Most people have heard this short, six-word story, usually attributed to Ernest Hemingway. The way I first heard the story behind it was that, when challenged to write a super short story with a beginning, a middle, and an end, he scribbled this on a napkin and handed it over. This story has fairly well been disproven by Garson O’Toole of The Quote Investigator, who wrote a blog post on the possible history of this legend, a very interesting post at that.
Advertisements closely matching the abbreviated text above did appear in classified sections over the decades. Here is an example published in 1906. Intriguingly, this section of short ads was labeled: Terse Tales of the Town:
For sale, baby carriage; never been used. Apply at this office.
In 1910 a newspaper article about a classified advertisement that was thematically similar and twelve words long was published:
Baby’s hand made trousseau and baby’s bed for sale. Never been used.
The article is great. You should go read it after this.
However, I don’t think that the fact that Hemingway didn’t actually write this lessens in any way what it can teach us. While I know authors who are masters of the story story art, I also know authors who feel that a short work, commonly known as “hint fiction” “drables” flash fiction” and other things, (which can be indeed 6 words if an author so chooses) isn’t “really a story.” They argue that you can’t really tell a story in that short of space.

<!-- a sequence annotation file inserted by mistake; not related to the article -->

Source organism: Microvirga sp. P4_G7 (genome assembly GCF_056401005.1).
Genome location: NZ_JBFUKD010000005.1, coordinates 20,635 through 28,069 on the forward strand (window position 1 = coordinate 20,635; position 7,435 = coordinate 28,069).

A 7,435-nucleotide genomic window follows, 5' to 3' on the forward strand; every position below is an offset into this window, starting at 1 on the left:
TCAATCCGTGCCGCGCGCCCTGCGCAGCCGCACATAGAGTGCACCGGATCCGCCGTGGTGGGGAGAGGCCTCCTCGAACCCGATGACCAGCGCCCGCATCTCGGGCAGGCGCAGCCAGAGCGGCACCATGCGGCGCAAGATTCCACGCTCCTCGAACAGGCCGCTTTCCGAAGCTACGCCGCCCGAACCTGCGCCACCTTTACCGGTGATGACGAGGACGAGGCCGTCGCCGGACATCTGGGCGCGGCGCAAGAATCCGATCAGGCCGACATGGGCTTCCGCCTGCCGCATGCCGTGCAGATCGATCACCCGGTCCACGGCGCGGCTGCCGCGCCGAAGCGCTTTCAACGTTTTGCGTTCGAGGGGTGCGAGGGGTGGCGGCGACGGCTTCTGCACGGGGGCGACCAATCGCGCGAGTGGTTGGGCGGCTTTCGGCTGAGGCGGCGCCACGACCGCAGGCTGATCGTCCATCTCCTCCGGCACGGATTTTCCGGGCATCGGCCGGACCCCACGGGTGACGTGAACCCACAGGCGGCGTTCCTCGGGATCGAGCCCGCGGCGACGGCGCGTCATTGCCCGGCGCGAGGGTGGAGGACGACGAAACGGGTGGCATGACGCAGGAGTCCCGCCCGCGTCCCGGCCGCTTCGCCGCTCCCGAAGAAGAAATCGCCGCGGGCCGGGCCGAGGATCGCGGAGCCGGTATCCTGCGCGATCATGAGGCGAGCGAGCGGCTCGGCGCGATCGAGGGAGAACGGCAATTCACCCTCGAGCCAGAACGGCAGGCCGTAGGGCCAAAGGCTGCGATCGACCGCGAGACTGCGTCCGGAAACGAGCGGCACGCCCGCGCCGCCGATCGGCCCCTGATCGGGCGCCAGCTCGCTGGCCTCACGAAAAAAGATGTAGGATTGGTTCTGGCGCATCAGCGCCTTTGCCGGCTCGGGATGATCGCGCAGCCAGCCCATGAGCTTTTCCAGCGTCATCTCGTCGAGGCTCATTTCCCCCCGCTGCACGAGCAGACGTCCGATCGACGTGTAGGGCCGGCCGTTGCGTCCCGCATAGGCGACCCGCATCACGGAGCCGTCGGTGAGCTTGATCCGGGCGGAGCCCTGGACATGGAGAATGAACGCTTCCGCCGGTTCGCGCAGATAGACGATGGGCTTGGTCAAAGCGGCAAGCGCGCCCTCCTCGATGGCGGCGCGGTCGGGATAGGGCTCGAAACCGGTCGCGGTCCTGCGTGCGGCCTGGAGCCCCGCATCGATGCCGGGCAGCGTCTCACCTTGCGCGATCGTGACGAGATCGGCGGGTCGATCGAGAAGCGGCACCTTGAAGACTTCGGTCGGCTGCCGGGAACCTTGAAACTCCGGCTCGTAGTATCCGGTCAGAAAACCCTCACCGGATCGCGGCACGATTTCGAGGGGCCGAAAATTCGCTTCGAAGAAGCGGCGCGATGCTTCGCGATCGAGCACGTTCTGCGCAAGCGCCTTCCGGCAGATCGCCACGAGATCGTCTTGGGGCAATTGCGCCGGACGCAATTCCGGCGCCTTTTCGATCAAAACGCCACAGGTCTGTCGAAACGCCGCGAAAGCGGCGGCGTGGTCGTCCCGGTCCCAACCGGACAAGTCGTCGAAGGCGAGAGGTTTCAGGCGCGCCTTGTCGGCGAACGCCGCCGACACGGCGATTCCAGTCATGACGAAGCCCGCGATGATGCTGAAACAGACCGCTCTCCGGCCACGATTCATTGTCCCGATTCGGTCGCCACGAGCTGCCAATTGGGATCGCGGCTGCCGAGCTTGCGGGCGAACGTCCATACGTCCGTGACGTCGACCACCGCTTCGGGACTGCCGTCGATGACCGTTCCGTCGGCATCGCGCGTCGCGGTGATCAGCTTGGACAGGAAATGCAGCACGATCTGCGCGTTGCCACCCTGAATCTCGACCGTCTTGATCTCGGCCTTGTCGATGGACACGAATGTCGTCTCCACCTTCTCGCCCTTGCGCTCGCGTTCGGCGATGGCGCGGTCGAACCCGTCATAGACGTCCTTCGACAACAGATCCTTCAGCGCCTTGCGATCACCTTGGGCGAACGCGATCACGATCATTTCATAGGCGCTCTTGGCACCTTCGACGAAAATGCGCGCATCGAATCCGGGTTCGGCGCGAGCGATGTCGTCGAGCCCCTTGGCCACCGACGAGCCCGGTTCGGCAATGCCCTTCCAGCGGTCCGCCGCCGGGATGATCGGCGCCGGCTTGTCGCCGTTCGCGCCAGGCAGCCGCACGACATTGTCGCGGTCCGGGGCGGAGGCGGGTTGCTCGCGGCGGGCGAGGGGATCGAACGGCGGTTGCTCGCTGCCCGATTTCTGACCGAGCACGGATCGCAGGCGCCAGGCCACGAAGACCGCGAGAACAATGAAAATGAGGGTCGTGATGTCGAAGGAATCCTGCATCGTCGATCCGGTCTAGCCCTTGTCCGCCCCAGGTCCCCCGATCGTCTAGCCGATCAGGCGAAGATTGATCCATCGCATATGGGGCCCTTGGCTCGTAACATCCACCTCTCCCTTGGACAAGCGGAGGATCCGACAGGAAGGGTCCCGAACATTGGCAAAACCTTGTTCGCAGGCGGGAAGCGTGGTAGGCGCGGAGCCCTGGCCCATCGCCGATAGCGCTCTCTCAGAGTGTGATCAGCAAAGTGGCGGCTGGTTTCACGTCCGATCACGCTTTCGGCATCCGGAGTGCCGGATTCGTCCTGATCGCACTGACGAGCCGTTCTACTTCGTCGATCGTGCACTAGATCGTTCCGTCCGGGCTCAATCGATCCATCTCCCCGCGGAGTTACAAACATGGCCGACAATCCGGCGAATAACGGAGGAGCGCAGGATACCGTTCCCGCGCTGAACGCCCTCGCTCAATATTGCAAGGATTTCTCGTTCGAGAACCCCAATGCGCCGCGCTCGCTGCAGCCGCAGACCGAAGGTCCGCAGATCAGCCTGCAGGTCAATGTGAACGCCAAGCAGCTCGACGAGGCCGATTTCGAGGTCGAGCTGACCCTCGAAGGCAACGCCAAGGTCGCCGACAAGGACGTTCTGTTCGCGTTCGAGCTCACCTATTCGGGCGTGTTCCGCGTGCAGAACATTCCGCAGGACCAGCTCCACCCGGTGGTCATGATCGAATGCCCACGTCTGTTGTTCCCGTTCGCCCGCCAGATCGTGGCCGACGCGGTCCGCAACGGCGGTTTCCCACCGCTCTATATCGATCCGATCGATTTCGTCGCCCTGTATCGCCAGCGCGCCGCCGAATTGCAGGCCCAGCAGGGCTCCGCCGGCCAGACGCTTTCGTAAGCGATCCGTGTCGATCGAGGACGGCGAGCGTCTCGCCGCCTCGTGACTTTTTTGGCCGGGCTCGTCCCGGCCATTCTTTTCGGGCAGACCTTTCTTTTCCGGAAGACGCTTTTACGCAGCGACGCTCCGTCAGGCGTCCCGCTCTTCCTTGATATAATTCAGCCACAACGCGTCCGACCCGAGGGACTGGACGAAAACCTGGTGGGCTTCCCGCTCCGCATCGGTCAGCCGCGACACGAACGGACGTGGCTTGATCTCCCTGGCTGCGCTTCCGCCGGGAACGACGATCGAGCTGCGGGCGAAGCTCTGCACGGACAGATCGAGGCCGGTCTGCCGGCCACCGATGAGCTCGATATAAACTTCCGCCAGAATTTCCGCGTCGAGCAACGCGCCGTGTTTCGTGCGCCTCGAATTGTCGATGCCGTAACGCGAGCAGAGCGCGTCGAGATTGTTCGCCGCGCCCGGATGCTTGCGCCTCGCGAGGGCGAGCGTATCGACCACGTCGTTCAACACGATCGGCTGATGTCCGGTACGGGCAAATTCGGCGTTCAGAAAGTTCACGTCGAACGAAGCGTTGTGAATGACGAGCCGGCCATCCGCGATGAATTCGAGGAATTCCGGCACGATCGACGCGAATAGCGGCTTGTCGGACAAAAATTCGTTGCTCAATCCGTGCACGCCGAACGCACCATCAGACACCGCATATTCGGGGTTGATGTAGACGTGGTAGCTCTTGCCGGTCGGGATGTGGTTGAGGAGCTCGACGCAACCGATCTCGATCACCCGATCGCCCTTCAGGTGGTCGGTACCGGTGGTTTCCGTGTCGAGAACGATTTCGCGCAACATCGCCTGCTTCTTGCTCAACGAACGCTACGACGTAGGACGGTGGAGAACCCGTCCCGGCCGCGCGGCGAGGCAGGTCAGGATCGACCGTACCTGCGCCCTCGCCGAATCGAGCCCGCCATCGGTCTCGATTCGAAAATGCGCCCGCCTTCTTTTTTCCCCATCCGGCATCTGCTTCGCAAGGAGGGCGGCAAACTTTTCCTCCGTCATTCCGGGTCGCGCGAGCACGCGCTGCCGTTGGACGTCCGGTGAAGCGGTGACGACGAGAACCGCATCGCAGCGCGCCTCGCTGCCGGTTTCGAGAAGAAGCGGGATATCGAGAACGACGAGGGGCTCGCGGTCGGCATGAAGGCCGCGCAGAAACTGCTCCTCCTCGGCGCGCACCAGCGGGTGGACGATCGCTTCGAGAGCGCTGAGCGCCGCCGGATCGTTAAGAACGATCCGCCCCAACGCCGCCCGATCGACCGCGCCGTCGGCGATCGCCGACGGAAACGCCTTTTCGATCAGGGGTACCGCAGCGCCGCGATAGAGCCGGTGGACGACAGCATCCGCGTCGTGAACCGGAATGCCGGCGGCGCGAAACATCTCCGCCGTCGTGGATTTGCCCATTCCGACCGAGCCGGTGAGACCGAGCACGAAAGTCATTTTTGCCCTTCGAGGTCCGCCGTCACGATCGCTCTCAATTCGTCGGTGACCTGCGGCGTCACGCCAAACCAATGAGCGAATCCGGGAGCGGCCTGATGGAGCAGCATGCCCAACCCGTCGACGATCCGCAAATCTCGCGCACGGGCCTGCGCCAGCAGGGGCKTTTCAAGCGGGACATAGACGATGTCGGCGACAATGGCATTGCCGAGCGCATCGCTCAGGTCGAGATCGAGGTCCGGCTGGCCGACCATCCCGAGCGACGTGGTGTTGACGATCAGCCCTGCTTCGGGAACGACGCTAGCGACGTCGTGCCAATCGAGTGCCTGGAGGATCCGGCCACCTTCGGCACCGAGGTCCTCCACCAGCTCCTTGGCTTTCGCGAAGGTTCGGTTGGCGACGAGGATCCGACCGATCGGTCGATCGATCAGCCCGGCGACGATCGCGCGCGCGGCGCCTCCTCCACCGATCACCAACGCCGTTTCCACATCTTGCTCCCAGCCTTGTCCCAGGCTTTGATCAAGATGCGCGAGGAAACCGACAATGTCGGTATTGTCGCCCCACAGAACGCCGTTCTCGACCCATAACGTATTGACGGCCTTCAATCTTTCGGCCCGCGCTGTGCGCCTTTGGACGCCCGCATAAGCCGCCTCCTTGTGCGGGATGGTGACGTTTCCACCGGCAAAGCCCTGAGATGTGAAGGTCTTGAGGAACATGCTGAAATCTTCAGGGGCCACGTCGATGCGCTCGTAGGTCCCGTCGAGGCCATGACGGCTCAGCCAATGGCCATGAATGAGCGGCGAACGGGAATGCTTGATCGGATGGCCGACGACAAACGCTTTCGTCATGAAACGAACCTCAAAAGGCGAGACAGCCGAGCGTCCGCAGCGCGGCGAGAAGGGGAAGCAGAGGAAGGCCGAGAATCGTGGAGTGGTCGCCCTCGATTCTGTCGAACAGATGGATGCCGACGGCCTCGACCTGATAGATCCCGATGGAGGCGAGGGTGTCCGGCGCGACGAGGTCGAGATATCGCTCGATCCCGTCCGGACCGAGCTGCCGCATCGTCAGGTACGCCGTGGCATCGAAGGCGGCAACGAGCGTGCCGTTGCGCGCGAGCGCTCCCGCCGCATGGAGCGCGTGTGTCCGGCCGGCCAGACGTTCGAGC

I tend to disagree with these sentiments. As an author who both writes and reads short works, sparse wordage can convey emotion that is just as intense as a longer piece. Think about it – how haunting it is to think of a pair of little baby shoes, for sale for unknown reasons, although the instant reaction is the death of the infant. There is no lack of emotion, and we get exactly what the author is trying to tell us.
It is a challenge to write this short – every word must count in a way that isn’t as critical as in a longer piece.
“I didn’t have time to write a short letter, so I wrote a long one instead.” – Mark Twain.
Writing short is like putting together a puzzle, where every piece has an exact place to go. One wrong piece and the composition of the whole thing is off.
As the author of stories from under 25 words to novels I don’t think any particular length of story is the best. I enjoy reading and writing them all, but recognize the challenges that come from writing short work.
Well said! Sometimes the strongest stories really are the shortest ones. I’ve always found the baby shoes one intriguing, too; good to know some history behind it. Thanks!